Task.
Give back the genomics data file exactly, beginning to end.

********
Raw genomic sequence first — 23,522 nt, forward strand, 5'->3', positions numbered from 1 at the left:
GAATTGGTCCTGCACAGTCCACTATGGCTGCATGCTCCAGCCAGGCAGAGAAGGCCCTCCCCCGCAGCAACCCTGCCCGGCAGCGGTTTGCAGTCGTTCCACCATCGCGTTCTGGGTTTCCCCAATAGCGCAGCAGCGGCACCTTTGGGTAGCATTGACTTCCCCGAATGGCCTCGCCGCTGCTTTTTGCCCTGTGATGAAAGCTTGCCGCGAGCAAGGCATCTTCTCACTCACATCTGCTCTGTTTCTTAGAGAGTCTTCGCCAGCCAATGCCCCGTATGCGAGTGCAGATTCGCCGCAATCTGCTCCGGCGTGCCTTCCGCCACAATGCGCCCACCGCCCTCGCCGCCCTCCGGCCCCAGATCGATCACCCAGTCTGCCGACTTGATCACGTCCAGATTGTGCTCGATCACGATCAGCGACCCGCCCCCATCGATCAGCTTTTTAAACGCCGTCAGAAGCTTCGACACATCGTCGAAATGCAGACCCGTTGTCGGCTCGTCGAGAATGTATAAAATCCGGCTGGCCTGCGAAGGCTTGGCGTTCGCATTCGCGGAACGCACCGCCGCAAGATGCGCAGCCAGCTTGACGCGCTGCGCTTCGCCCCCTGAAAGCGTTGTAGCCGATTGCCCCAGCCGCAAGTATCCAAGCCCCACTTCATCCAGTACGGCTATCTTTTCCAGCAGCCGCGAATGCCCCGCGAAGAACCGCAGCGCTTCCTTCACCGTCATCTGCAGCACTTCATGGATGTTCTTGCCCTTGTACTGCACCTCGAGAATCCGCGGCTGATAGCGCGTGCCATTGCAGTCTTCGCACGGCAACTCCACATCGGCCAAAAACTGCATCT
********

Raw genomic sequence first — 23,522 nt, forward strand, 5'->3', positions numbered from 1 at the left:
GAATTGGTCCTGCACAGTCCACTATGGCTGCATGCTCCAGCCAGGCAGAGAAGGCCCTCCCCCGCAGCAACCCTGCCCGGCAGCGGTTTGCAGTCGTTCCACCATCGCGTTCTGGGTTTCCCCAATAGCGCAGCAGCGGCACCTTTGGGTAGCATTGACTTCCCCGAATGGCCTCGCCGCTGCTTTTTGCCCTGTGATGAAAGCTTGCCGCGAGCAAGGCATCTTCTCACTCACATCTGCTCTGTTTCTTAGAGAGTCTTCGCCAGCCAATGCCCCGTATGCGAGTGCAGATTCGCCGCAATCTGCTCCGGCGTGCCTTCCGCCACAATGCGCCCACCGCCCTCGCCGCCCTCCGGCCCCAGATCGATCACCCAGTCTGCCGACTTGATCACGTCCAGATTGTGCTCGATCACGATCAGCGACCCGCCCCCATCGATCAGCTTTTTAAACGCCGTCAGAAGCTTCGACACATCGTCGAAATGCAGACCCGTTGTCGGCTCGTCGAGAATGTATAAAATCCGGCTGGCCTGCGAAGGCTTGGCGTTCGCATTCGCGGAACGCACCGCCGCAAGATGCGCAGCCAGCTTGACGCGCTGCGCTTCGCCCCCTGAAAGCGTTGTAGCCGATTGCCCCAGCCGCAAGTATCCAAGCCCCACTTCATCCAGTACGGCTATCTTTTCCAGCAGCCGCGAATGCCCCGCGAAGAACCGCAGCGCTTCCTTCACCGTCATCTGCAGCACTTCATGGATGTTCTTGCCCTTGTACTGCACCTCGAGAATCCGCGGCTGATAGCGCGTGCCATTGCAGTCTTCGCACGGCAACTCCACATCGGCCAAAAACTGCATCT